According to research from the Pew Research Center, the FBI, and the Centers for Disease Control and Prevention, gun violence in America is actually on the decline compared to the past 30 years, thanks in part to the increased number and effectiveness of police officers.
These statistics show significant decreases since the 1980s in overall homicides, which includes suicides, murders, police shootings and accidental deaths — and gun use as the cause of those homicides.
According to a Pew analysis of gun deaths based on CDC statistics, there were seven homicides by firearm per 100,000 Americans in 1993 and only 3.6 by 2013, a decrease by almost half. The nation’s overall gun death rate has declined by 30 percent since 1993.
The number of shootings resulting in an outcome other than death decreased at an even greater rate, from 725 in 1993 to 175 in 2013.
According to FBI statistics on violent crime rates, America is becoming the safest it has been since 1960, when the FBI began recording data. Although the most recent data is in 2014, the overall violent crime and murder/non-negligent manslaughter rates are dropping steadily, suggesting America is only getting safer.
In 2014, the violent crime rate was 365.5, making America the safest it has been since 1970, and the murder and non-negligent manslaughter rate was 4.5 out of 100,000, making 2014 the safest year in terms of murders since 1960.
America’s least safe historical year is 1980, when the murder rate reached an all-time high of 10.2. Since then, the murder rate has dropped steadily — with a slight relapse in 1991 — but an otherwise stable trend.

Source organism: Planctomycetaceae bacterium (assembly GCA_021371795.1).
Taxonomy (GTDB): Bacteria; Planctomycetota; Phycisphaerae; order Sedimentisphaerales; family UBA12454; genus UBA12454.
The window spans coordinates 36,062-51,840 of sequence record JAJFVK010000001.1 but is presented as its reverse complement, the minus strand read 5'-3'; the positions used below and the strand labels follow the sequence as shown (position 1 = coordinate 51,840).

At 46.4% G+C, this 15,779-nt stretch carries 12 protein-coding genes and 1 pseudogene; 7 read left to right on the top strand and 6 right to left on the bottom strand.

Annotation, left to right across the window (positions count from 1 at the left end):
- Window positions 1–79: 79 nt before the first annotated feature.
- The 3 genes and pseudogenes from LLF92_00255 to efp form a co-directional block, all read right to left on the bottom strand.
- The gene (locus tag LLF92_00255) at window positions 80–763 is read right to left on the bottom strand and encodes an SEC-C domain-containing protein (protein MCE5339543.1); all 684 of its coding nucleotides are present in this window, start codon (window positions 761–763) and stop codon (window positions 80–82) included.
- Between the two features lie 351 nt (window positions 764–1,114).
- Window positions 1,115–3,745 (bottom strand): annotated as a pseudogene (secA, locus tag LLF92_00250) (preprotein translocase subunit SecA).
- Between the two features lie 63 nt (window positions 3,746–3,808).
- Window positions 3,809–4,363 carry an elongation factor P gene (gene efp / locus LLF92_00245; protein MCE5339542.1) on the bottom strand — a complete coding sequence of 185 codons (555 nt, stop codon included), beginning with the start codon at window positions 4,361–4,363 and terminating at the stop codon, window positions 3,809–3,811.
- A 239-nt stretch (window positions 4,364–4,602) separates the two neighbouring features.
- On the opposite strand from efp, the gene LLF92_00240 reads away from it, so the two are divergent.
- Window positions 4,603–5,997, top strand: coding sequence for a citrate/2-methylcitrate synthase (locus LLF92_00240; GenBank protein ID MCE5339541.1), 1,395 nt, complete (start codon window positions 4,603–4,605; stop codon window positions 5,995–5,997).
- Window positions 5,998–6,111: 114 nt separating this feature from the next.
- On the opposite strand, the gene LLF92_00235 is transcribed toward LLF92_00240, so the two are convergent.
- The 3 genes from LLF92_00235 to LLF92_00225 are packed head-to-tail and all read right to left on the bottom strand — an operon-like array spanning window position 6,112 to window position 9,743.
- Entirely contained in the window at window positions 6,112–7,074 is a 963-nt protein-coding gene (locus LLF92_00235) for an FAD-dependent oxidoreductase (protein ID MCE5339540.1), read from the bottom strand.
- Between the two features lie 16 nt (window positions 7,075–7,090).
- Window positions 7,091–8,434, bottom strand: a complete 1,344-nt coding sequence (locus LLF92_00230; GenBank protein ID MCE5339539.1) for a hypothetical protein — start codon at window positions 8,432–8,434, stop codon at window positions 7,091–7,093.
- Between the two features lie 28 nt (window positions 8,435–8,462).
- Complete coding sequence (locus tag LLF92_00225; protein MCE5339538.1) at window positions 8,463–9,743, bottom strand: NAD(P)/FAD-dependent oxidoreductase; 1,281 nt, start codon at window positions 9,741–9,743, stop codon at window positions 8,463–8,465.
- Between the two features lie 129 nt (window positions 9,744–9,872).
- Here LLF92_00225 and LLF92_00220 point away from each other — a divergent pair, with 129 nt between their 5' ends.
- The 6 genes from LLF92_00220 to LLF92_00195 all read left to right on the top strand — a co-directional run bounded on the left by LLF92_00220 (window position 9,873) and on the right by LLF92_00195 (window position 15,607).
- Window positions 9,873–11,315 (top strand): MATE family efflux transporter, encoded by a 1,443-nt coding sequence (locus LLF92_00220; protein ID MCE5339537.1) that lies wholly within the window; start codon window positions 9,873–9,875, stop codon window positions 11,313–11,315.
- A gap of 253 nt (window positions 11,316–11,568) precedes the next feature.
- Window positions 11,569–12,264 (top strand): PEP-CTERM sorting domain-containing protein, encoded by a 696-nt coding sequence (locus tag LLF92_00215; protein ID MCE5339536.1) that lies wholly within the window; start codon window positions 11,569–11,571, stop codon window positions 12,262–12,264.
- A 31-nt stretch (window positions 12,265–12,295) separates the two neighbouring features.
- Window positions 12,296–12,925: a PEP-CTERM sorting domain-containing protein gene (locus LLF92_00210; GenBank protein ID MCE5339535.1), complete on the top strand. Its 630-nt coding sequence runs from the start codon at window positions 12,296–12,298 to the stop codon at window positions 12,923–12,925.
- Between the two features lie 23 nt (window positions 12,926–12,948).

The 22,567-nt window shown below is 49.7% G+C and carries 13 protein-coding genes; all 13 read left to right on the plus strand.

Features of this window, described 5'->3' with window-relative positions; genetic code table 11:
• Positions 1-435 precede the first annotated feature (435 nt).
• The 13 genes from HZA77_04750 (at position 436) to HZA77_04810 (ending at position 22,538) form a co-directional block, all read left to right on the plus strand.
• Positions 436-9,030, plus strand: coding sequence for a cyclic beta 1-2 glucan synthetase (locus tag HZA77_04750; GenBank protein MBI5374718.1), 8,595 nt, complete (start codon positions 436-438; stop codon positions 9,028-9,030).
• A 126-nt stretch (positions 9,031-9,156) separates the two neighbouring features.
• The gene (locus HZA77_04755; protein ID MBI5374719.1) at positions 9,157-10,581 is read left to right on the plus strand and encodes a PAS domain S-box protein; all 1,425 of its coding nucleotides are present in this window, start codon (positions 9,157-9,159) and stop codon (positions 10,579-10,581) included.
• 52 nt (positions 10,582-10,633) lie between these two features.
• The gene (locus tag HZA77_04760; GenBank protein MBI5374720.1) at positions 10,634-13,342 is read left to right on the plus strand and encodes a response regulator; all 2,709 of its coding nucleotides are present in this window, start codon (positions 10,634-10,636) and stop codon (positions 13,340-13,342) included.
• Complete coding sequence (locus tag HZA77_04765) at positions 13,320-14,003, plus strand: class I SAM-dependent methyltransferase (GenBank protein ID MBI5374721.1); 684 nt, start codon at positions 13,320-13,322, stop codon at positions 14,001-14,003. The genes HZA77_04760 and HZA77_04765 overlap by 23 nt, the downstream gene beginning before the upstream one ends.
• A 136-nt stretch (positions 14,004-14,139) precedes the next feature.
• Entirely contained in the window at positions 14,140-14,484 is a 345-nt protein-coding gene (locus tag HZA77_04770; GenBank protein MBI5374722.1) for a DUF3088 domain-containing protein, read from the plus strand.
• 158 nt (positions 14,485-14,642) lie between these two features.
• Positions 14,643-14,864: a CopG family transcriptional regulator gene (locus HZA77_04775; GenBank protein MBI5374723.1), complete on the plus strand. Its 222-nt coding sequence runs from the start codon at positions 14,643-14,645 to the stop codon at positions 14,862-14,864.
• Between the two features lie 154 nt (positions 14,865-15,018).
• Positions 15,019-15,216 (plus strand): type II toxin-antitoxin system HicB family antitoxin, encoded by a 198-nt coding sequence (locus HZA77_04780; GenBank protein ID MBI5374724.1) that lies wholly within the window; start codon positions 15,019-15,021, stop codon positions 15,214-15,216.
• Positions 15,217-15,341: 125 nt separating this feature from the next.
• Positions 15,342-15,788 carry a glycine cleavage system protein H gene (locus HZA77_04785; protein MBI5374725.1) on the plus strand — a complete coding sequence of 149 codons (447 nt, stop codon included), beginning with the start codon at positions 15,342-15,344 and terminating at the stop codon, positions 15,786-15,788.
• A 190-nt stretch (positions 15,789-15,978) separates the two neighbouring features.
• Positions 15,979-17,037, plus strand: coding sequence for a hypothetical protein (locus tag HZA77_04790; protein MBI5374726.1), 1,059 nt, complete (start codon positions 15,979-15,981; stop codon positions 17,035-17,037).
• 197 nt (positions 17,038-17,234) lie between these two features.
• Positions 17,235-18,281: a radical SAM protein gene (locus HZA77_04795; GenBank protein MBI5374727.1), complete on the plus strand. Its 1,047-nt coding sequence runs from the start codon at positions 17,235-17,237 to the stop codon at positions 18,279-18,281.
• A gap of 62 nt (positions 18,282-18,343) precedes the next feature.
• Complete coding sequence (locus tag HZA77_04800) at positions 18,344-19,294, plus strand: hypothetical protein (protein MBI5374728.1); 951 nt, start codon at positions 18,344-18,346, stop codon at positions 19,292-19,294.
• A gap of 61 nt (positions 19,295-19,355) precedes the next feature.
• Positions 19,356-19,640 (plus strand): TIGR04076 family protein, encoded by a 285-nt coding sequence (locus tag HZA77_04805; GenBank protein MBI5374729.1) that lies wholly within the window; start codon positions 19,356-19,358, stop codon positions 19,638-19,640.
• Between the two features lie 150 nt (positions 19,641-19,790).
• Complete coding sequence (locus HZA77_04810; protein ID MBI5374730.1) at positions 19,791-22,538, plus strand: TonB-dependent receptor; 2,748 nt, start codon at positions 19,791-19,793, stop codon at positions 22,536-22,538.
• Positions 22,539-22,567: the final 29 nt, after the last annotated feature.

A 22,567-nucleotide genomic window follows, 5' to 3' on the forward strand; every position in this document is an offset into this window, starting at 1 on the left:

FBI data from 2014 shows overall homicides and usage of guns for homicide has decreased steadily over the past four years, with 8,124 homicides committed by guns in 2014 and 9,199 in 2009, again suggesting not only are homicides decreasing, but the use of guns to commit them is decreasing as well.
Writing for The Washington Post, WonkBlog, Max Ehrenfreund reported five explanations for the decrease, including an increase of federal funding to police officers, who are then able to more effectively stop violent crimes. In 1994, President Bill Clinton’s major crime bill granted federal funding to police stations across the country that allowed them to hire 100,000 officers.
Economist Steven Levitt estimated larger police forces caused crime decreases of anywhere from 5 to 6 percent, especially in New York City, in which crime dropped 93 percent between 1990 and 2011. This precipitous drop is due in part to ramped-up policing measures by city leadership.
Ehrenfreund adds police using computers and a better economy, among others, to his list, arguing they account for, respectively, 11 percent and 10 to 11 percent of the drop.